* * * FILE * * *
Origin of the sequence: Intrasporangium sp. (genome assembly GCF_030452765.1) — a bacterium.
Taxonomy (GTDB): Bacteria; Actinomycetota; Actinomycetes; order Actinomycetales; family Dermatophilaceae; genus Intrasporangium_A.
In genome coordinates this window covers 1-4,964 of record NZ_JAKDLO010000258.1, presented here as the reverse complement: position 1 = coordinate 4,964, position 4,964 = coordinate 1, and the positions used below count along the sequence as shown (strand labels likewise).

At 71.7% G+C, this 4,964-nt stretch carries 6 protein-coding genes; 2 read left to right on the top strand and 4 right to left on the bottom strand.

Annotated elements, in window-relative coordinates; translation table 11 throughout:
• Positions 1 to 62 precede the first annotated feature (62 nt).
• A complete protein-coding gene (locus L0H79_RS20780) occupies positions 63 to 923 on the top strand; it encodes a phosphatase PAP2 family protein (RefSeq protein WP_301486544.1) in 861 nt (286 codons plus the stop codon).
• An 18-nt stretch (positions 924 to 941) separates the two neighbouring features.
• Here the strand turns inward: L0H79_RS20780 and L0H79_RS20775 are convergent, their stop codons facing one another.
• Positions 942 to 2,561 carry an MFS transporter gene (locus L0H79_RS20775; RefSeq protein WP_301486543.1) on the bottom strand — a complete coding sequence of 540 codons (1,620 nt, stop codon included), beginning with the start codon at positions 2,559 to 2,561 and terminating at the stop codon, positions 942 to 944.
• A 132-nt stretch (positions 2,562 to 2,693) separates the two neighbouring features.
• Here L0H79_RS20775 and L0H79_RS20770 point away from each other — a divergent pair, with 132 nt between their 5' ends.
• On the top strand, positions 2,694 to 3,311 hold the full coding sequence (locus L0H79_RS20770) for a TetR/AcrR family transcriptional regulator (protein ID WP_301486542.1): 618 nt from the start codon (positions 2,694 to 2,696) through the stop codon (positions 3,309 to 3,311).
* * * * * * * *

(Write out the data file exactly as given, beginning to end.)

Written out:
Origin of the sequence: Intrasporangium sp. (genome assembly GCF_030452765.1) — a bacterium.
Taxonomy (GTDB): Bacteria; Actinomycetota; Actinomycetes; order Actinomycetales; family Dermatophilaceae; genus Intrasporangium_A.
In genome coordinates this window covers 1-4,964 of record NZ_JAKDLO010000258.1, presented here as the reverse complement: position 1 = coordinate 4,964, position 4,964 = coordinate 1, and the positions used below count along the sequence as shown (strand labels likewise).

At 71.7% G+C, this 4,964-nt stretch carries 6 protein-coding genes; 2 read left to right on the top strand and 4 right to left on the bottom strand.

Annotated elements, in window-relative coordinates; translation table 11 throughout:
• Positions 1 to 62 precede the first annotated feature (62 nt).
• A complete protein-coding gene (locus L0H79_RS20780) occupies positions 63 to 923 on the top strand; it encodes a phosphatase PAP2 family protein (RefSeq protein WP_301486544.1) in 861 nt (286 codons plus the stop codon).
• An 18-nt stretch (positions 924 to 941) separates the two neighbouring features.
• Here the strand turns inward: L0H79_RS20780 and L0H79_RS20775 are convergent, their stop codons facing one another.
• Positions 942 to 2,561 carry an MFS transporter gene (locus L0H79_RS20775; RefSeq protein WP_301486543.1) on the bottom strand — a complete coding sequence of 540 codons (1,620 nt, stop codon included), beginning with the start codon at positions 2,559 to 2,561 and terminating at the stop codon, positions 942 to 944.
• A 132-nt stretch (positions 2,562 to 2,693) separates the two neighbouring features.
• Here L0H79_RS20775 and L0H79_RS20770 point away from each other — a divergent pair, with 132 nt between their 5' ends.
• On the top strand, positions 2,694 to 3,311 hold the full coding sequence (locus L0H79_RS20770) for a TetR/AcrR family transcriptional regulator (protein ID WP_301486542.1): 618 nt from the start codon (positions 2,694 to 2,696) through the stop codon (positions 3,309 to 3,311).